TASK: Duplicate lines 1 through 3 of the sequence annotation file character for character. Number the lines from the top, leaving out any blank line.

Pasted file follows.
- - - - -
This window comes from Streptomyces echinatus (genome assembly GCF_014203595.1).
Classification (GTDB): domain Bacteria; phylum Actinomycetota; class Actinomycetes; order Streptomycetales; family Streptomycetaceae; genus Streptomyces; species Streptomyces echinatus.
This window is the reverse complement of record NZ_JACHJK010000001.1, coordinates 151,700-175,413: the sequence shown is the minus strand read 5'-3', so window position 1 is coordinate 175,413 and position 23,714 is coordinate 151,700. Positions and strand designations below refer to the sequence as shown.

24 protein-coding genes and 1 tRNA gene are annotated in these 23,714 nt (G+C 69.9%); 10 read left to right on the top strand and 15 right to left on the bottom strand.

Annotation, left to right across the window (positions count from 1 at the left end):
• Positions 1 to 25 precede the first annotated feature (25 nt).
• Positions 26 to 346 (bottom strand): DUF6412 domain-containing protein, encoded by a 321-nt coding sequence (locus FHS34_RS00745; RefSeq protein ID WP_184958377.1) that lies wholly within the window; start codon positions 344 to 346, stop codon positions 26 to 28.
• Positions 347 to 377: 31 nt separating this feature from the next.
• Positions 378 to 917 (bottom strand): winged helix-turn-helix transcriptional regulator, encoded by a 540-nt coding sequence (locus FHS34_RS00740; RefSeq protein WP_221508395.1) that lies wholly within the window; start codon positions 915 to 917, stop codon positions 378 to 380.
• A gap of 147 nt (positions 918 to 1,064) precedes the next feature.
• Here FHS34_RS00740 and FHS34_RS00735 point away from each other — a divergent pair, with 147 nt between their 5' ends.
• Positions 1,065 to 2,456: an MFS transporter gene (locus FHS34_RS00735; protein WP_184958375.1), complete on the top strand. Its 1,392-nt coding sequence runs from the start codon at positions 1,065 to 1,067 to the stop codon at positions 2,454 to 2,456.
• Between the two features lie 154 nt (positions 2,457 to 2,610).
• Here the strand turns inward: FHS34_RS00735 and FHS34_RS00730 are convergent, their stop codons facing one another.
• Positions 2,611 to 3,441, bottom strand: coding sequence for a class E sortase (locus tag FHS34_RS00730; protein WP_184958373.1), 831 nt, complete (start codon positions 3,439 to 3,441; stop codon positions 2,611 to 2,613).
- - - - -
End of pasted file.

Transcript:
This window comes from Streptomyces echinatus (genome assembly GCF_014203595.1).
Classification (GTDB): domain Bacteria; phylum Actinomycetota; class Actinomycetes; order Streptomycetales; family Streptomycetaceae; genus Streptomyces; species Streptomyces echinatus.
This window is the reverse complement of record NZ_JACHJK010000001.1, coordinates 151,700-175,413: the sequence shown is the minus strand read 5'-3', so window position 1 is coordinate 175,413 and position 23,714 is coordinate 151,700. Positions and strand designations below refer to the sequence as shown.